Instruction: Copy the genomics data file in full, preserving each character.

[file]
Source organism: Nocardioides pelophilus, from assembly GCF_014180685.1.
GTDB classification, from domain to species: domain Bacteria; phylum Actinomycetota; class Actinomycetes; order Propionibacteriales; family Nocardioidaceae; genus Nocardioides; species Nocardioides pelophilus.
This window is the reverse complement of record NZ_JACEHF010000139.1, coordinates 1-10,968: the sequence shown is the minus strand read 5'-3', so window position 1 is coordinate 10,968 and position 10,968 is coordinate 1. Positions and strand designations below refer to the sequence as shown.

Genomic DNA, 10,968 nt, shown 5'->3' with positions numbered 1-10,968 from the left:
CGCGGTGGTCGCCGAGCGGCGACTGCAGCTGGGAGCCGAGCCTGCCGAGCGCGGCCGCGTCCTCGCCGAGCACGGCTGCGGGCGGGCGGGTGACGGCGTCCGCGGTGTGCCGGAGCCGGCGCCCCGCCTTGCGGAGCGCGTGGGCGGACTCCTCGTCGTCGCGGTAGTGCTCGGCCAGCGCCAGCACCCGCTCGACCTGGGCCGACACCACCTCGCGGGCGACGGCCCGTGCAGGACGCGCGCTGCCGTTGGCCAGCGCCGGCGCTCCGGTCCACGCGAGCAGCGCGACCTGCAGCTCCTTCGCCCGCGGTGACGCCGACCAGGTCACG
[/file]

Source organism: Nocardioides pelophilus, from assembly GCF_014180685.1.
GTDB classification, from domain to species: domain Bacteria; phylum Actinomycetota; class Actinomycetes; order Propionibacteriales; family Nocardioidaceae; genus Nocardioides; species Nocardioides pelophilus.
This window is the reverse complement of record NZ_JACEHF010000139.1, coordinates 1-10,968: the sequence shown is the minus strand read 5'-3', so window position 1 is coordinate 10,968 and position 10,968 is coordinate 1. Positions and strand designations below refer to the sequence as shown.

Genomic DNA, 10,968 nt, shown 5'->3' with positions numbered 1-10,968 from the left:
CGCGGTGGTCGCCGAGCGGCGACTGCAGCTGGGAGCCGAGCCTGCCGAGCGCGGCCGCGTCCTCGCCGAGCACGGCTGCGGGCGGGCGGGTGACGGCGTCCGCGGTGTGCCGGAGCCGGCGCCCCGCCTTGCGGAGCGCGTGGGCGGACTCCTCGTCGTCGCGGTAGTGCTCGGCCAGCGCCAGCACCCGCTCGACCTGGGCCGACACCACCTCGCGGGCGACGGCCCGTGCAGGACGCGCGCTGCCGTTGGCCAGCGCCGGCGCTCCGGTCCACGCGAGCAGCGCGACCTGCAGCTCCTTCGCCCGCGGTGACGCCGACCAGGTCACG